The other hard truth Rhodes tells us is that banking is always in crisis. That’s what banks do when they take risks—crisis inevitably follows. Congressional ignoramuses are doomed to disappointment when they believe they can protect us with thousands of pages of one-size-fits-all regulations that will prevent any crisis from ever occurring again.
Looking to today’s slow-motion catastrophes that roil the once-smug eurozone, Rhodes offers a timely overview based on a lifetime (he started at what was then the National City Bank in 1957) in a career that made him the point man for U.S. banking for five decades of crises involving the finances of nations that once were considered the basket cases of the global marketplace—Argentina, Brazil, Jamaica, Mexico, Peru, Uruguay, Turkey—not to mention the emerging nations of Asia (especially China and South Korea) and of the newly liberated financial markets of the Eastern Bloc—Poland, the former Czechoslovakia, Hungary and, not least, of the former Soviet Union.
But with a nod to the crisis gripping the so-called PIIGS (Portugal, Ireland, Italy, Greece, and Spain) that threaten the financial structure of Europe and thus our own, Rhodes concedes that “financial crises will continue to occur. Still, the lessons of the last 50 years show that all crises are manageable.”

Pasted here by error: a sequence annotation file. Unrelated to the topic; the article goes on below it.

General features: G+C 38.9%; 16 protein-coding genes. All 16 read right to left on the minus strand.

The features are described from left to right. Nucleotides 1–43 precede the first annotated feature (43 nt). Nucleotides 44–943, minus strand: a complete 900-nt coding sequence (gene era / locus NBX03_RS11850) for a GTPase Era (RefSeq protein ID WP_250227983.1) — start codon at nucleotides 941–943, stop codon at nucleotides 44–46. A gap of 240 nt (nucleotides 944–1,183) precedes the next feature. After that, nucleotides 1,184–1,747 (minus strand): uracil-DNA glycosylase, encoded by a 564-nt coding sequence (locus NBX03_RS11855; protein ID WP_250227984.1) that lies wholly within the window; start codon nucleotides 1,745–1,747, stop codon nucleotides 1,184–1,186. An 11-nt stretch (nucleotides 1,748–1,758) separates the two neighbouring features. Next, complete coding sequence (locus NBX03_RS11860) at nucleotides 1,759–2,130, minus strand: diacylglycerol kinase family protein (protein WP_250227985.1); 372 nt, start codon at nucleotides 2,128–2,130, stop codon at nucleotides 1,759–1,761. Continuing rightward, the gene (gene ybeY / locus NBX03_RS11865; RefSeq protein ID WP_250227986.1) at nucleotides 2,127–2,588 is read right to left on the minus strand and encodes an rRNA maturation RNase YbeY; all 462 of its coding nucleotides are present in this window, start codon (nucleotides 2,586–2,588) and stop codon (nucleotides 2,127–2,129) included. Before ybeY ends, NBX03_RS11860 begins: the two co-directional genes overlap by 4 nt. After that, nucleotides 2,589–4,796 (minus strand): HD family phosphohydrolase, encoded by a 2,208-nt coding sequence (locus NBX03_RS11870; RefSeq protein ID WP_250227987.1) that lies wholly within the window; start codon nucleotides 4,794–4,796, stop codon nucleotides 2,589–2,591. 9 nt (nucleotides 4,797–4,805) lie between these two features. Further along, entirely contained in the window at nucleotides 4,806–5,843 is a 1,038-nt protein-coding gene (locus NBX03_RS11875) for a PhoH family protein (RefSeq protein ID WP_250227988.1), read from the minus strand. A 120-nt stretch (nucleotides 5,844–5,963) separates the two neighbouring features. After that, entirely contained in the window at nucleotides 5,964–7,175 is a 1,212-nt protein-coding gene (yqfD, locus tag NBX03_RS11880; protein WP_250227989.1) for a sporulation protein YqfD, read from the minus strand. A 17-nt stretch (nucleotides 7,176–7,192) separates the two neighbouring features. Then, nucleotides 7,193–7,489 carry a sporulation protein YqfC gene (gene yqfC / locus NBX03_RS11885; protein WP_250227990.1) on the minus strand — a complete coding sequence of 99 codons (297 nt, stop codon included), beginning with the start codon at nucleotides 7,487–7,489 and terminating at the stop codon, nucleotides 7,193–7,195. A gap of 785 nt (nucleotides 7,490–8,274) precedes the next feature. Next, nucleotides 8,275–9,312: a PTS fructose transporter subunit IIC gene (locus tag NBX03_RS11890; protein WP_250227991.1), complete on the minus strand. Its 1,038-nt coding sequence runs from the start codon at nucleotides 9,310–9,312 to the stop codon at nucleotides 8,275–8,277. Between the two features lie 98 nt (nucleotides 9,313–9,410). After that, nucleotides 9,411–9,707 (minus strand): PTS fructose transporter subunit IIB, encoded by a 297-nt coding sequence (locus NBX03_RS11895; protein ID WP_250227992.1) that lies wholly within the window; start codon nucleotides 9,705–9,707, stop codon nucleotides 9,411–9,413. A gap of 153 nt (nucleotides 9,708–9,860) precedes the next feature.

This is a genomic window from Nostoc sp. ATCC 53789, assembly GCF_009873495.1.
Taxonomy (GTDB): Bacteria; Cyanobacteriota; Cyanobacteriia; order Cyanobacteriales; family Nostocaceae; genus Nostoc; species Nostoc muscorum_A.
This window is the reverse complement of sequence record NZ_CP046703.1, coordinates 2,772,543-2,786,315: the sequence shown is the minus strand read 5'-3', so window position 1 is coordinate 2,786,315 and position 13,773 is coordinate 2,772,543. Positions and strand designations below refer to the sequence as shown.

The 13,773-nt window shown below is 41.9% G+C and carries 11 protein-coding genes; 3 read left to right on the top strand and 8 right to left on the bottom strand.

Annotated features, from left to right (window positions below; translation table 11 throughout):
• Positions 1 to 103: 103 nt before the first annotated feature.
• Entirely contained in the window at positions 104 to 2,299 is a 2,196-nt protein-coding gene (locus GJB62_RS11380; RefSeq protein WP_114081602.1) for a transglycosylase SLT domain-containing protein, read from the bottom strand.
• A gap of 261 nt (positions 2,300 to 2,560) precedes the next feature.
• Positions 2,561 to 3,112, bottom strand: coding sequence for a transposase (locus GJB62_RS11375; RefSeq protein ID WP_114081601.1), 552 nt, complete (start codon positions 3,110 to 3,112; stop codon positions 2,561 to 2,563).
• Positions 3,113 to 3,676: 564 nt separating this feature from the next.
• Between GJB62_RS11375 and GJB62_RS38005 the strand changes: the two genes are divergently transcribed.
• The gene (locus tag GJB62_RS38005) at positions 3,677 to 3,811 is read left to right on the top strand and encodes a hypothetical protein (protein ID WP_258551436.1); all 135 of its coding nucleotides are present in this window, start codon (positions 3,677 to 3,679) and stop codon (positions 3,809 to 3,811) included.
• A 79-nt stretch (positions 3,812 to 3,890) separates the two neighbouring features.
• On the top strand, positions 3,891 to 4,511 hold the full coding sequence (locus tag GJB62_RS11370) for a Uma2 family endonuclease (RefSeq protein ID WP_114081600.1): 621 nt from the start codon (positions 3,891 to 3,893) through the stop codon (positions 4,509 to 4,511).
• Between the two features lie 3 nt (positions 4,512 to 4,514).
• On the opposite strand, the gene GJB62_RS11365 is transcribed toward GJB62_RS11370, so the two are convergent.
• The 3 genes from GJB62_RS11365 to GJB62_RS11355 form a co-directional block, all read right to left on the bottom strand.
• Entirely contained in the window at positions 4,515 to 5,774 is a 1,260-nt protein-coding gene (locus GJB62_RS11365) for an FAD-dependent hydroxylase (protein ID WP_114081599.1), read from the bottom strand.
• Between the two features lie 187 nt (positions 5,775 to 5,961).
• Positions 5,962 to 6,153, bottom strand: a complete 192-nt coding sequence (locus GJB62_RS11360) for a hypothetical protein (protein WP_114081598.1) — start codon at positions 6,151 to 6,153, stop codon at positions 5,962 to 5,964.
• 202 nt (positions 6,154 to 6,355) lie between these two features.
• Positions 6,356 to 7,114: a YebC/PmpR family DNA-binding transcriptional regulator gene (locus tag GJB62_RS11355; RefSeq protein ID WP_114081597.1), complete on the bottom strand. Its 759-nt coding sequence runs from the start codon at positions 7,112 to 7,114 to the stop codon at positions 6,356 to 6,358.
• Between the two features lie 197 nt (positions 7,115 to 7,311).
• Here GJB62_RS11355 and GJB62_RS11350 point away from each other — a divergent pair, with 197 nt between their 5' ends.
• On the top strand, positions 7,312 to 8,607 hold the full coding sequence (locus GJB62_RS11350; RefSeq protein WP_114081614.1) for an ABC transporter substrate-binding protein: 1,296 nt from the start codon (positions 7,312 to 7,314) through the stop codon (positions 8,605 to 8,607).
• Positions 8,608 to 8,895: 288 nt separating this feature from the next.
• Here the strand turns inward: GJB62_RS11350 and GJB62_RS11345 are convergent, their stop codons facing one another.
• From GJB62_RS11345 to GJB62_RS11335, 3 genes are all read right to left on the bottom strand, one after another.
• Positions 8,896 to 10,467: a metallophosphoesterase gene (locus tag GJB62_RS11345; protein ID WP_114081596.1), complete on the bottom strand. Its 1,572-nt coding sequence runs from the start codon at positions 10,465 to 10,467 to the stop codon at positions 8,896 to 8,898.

“Each country is unique, and a cookie-cutter approach does not work when dealing with a nation in crisis. Every country has distinct reasons for why it got into trouble, for how the problems could have been prevented, and for how the crisis could have been resolved,” Rhodes accurately observes. But there is, he adds, a common threat—that the instability of one nation will spread like contagion to its neighbors.
With a pointed message that should resonate in both Athens and Washington, he concludes with a list of remedies that includes privatization, trade liberalization, tax reforms, and regulatory adjustments. But repeatedly he argues that a prompt response is essential if the crisis is to be contained.
HAVING SPENT 40 years reporting from the sidelines of the banking scene, I found a lot explained in Rhodes’s inside stories of how and why institutions like the big banks, the Federal Reserve, the International Monetary Fund, and others responded to the sometimes painful evolution of the global marketplace. Sadly, some national leaders—one thinks of Nicaragua’s Sandinistas, Venezuela’s Chavez, Zimbabwe’s Robert Mugabe—try to evade the rules of sound finance and their people pay the price. Others—a series of Argentinean finance ministers, or recently the Castro brothers—belatedly wake up to reality and have to begin a painful period of reform.
More encouraging, however, is his recounting of how some new leaders quickly overcome the prejudices of their upbringing and get it right from the start. Success stories such as the East European governments that broke away from the Soviet Union or the reformers in Turkey and Brazil show what miracles can occur when responsible governments work with the financial markets to take the risks of investing prudently but also profitably.
Is it too much to hope that Mr. Rhodes has dropped off some copies of his memoir on Capitol Hill and at the White House? Is it too much to hope that anyone in either place will read it? They probably won’t. But you should.
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H/T to National Review Online